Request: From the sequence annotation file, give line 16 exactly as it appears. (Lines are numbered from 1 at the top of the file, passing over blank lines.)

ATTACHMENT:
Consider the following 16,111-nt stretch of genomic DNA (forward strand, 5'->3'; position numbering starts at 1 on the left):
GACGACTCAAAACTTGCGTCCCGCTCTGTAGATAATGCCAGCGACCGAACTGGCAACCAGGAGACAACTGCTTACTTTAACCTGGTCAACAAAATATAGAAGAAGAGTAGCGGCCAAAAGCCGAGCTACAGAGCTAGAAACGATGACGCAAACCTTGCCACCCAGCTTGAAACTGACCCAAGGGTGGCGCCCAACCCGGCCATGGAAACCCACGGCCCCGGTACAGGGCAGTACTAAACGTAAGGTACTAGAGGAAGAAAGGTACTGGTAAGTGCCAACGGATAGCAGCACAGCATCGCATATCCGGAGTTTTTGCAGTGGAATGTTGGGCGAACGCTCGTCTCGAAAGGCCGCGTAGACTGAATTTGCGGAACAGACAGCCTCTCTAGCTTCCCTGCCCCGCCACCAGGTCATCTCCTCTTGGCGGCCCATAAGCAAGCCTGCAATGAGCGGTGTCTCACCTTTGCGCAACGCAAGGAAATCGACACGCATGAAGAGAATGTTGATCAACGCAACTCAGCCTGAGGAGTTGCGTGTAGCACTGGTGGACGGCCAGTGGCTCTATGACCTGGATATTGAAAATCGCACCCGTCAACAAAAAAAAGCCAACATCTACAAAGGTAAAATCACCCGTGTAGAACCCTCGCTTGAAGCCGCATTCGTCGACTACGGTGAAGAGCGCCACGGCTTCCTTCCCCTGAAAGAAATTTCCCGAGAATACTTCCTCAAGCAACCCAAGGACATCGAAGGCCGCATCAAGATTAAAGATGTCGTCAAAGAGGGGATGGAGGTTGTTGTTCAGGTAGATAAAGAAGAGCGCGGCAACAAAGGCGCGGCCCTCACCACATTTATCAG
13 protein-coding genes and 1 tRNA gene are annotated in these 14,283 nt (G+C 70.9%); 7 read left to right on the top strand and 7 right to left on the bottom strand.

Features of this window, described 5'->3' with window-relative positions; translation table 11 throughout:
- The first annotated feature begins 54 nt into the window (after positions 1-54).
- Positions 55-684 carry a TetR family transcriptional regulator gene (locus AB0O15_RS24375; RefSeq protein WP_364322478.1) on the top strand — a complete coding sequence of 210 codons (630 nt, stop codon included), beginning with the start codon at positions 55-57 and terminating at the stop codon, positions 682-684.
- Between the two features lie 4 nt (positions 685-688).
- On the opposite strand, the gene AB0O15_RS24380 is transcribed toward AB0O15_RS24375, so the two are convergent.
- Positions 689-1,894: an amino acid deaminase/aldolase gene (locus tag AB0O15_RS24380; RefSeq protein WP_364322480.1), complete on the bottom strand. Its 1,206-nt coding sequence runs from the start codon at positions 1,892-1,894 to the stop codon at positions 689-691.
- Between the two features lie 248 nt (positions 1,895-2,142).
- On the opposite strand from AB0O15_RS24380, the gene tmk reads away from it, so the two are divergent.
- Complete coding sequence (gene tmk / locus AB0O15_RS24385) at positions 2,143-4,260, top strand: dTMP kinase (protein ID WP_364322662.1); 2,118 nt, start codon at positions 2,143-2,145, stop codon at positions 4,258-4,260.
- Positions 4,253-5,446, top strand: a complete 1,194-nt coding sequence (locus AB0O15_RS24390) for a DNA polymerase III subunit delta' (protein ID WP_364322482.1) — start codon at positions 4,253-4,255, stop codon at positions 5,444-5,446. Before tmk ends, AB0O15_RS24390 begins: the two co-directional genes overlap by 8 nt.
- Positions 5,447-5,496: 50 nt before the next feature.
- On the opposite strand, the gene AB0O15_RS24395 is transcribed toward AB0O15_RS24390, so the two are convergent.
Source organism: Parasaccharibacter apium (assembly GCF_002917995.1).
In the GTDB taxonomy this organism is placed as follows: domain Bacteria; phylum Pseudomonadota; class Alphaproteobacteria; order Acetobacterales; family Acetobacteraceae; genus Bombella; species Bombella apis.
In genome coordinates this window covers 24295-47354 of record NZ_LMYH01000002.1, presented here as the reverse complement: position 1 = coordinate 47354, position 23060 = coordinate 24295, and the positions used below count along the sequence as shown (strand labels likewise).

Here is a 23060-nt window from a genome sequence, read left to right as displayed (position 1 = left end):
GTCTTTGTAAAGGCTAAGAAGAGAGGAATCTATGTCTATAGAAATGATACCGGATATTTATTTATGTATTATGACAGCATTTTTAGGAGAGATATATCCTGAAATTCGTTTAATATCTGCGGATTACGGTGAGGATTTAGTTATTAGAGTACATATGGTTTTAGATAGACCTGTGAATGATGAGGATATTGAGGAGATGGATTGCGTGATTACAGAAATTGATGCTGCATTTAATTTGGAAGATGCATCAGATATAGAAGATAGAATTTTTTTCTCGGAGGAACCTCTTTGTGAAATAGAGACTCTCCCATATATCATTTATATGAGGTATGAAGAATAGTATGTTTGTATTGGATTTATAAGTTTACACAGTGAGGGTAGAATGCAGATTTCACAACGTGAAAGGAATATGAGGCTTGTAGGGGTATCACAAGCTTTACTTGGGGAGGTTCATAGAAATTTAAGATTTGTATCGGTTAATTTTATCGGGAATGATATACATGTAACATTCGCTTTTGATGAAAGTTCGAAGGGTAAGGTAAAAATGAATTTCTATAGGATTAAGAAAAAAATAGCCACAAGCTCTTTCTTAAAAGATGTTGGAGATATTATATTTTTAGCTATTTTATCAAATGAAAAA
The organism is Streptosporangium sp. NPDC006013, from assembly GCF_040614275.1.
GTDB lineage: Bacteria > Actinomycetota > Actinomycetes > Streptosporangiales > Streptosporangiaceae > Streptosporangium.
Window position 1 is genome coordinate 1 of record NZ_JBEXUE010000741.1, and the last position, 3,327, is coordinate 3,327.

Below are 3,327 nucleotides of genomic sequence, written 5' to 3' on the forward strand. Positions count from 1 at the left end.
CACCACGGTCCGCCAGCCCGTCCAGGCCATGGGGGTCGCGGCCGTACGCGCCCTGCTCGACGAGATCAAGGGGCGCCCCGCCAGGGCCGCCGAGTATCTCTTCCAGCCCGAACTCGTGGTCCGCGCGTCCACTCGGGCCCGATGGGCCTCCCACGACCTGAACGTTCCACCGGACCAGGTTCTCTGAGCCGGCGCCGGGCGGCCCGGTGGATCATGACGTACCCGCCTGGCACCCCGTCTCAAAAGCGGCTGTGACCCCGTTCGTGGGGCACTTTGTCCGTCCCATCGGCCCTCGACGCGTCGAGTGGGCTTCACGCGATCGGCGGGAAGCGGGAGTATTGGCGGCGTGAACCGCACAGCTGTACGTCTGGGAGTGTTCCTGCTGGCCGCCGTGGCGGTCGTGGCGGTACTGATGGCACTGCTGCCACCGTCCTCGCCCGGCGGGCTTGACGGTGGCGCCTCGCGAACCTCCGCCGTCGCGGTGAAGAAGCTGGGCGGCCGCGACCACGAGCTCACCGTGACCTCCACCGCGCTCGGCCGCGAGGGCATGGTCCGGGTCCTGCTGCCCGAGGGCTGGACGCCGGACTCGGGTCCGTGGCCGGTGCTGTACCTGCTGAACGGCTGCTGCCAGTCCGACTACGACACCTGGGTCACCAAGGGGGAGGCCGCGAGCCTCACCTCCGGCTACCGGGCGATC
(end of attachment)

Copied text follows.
Source organism: Parasaccharibacter apium (assembly GCF_002917995.1).